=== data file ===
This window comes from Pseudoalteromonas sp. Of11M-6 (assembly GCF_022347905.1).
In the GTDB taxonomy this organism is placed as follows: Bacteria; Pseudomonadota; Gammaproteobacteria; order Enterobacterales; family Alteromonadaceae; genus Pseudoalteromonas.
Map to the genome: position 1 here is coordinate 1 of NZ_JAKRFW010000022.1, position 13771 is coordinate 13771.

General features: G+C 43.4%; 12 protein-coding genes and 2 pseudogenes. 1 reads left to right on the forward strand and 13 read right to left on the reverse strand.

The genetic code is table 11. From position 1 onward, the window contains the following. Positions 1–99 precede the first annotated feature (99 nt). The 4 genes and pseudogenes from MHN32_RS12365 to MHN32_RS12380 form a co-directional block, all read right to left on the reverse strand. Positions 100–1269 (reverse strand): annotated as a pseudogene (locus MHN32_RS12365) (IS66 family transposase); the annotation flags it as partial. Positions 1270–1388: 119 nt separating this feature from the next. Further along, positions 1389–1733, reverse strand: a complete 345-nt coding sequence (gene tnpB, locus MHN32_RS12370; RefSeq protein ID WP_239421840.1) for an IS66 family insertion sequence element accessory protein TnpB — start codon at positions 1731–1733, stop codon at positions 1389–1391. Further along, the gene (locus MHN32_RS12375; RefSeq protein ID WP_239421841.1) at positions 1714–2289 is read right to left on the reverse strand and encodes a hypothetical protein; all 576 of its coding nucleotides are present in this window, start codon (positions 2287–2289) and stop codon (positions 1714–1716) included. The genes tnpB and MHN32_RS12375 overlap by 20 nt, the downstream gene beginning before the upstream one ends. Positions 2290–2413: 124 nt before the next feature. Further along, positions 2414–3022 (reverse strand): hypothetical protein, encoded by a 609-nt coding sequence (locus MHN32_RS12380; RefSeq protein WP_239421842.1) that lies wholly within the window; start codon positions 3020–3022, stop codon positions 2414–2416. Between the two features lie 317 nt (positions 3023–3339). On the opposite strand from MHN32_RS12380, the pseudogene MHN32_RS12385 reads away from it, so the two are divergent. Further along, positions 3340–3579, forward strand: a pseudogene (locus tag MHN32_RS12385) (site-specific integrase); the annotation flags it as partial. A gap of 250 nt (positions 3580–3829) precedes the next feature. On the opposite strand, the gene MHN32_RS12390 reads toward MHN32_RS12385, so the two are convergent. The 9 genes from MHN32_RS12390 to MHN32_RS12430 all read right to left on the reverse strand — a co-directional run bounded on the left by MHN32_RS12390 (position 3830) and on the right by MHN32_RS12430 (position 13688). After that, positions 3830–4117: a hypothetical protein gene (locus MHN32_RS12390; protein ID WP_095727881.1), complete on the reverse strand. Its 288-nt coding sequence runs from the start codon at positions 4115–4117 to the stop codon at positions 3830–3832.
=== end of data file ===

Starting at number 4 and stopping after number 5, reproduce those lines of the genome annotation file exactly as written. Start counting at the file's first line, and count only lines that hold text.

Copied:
General features: G+C 43.4%; 12 protein-coding genes and 2 pseudogenes. 1 reads left to right on the forward strand and 13 read right to left on the reverse strand.

The genetic code is table 11. From position 1 onward, the window contains the following. Positions 1–99 precede the first annotated feature (99 nt). The 4 genes and pseudogenes from MHN32_RS12365 to MHN32_RS12380 form a co-directional block, all read right to left on the reverse strand. Positions 100–1269 (reverse strand): annotated as a pseudogene (locus MHN32_RS12365) (IS66 family transposase); the annotation flags it as partial. Positions 1270–1388: 119 nt separating this feature from the next. Further along, positions 1389–1733, reverse strand: a complete 345-nt coding sequence (gene tnpB, locus MHN32_RS12370; RefSeq protein ID WP_239421840.1) for an IS66 family insertion sequence element accessory protein TnpB — start codon at positions 1731–1733, stop codon at positions 1389–1391. Further along, the gene (locus MHN32_RS12375; RefSeq protein ID WP_239421841.1) at positions 1714–2289 is read right to left on the reverse strand and encodes a hypothetical protein; all 576 of its coding nucleotides are present in this window, start codon (positions 2287–2289) and stop codon (positions 1714–1716) included. The genes tnpB and MHN32_RS12375 overlap by 20 nt, the downstream gene beginning before the upstream one ends. Positions 2290–2413: 124 nt before the next feature. Further along, positions 2414–3022 (reverse strand): hypothetical protein, encoded by a 609-nt coding sequence (locus MHN32_RS12380; RefSeq protein WP_239421842.1) that lies wholly within the window; start codon positions 3020–3022, stop codon positions 2414–2416. Between the two features lie 317 nt (positions 3023–3339). On the opposite strand from MHN32_RS12380, the pseudogene MHN32_RS12385 reads away from it, so the two are divergent. Further along, positions 3340–3579, forward strand: a pseudogene (locus tag MHN32_RS12385) (site-specific integrase); the annotation flags it as partial. A gap of 250 nt (positions 3580–3829) precedes the next feature. On the opposite strand, the gene MHN32_RS12390 reads toward MHN32_RS12385, so the two are convergent. The 9 genes from MHN32_RS12390 to MHN32_RS12430 all read right to left on the reverse strand — a co-directional run bounded on the left by MHN32_RS12390 (position 3830) and on the right by MHN32_RS12430 (position 13688). After that, positions 3830–4117: a hypothetical protein gene (locus MHN32_RS12390; protein ID WP_095727881.1), complete on the reverse strand. Its 288-nt coding sequence runs from the start codon at positions 4115–4117 to the stop codon at positions 3830–3832.